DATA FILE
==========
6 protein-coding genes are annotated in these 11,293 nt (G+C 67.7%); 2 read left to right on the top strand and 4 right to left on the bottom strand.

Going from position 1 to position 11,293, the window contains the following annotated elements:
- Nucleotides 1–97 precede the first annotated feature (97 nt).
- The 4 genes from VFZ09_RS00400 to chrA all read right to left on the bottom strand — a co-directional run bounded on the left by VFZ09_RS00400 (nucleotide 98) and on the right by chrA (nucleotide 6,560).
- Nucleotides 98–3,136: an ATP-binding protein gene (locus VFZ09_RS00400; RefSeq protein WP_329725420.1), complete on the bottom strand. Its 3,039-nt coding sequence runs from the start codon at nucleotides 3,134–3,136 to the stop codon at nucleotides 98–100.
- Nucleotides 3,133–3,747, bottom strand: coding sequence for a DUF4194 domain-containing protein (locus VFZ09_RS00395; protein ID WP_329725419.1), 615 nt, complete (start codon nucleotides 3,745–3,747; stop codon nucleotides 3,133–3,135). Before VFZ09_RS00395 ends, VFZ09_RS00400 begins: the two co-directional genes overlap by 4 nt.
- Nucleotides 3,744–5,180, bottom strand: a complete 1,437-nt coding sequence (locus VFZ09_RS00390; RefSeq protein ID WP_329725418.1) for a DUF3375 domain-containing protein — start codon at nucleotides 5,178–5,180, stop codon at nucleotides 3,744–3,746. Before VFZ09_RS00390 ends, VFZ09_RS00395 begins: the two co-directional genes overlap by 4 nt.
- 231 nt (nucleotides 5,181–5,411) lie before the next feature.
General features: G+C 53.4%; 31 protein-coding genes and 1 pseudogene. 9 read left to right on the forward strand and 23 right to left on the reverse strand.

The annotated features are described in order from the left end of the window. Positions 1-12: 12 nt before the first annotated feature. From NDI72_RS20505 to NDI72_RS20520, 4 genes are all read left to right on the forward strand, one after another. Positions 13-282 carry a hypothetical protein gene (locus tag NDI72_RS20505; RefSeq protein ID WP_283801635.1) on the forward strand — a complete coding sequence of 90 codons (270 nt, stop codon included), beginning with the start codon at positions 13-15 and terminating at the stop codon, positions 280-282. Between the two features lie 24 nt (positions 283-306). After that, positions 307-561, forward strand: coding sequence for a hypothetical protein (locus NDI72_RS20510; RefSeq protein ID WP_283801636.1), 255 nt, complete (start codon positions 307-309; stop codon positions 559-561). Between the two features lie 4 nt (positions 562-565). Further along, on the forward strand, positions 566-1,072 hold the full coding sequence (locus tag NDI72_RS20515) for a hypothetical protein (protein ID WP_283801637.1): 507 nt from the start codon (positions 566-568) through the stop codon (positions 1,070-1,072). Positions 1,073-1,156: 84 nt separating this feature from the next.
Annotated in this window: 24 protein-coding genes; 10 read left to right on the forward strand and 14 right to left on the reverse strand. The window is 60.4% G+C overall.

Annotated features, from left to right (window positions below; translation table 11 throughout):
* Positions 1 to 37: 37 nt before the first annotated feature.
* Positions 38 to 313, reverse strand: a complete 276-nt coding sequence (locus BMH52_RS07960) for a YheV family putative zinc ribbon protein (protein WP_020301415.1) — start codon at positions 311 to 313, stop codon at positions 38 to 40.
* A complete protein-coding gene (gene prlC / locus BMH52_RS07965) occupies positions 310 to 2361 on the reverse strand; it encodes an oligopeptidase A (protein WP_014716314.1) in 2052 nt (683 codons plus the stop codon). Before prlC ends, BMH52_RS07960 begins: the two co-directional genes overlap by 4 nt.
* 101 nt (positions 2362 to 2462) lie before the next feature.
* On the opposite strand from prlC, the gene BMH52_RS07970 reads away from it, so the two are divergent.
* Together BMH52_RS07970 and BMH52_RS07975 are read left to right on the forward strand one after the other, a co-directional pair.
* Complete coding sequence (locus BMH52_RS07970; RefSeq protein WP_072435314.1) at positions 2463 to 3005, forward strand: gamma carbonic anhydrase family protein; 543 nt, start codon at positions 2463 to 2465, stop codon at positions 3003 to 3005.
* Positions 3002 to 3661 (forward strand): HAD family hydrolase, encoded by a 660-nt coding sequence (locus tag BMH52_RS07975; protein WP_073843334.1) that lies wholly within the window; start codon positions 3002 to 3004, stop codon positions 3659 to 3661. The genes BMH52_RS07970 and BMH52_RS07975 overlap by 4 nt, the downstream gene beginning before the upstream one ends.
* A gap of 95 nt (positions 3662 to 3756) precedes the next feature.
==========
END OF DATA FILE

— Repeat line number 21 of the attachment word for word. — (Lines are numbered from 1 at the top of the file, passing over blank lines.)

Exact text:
* A gap of 95 nt (positions 3662 to 3756) precedes the next feature.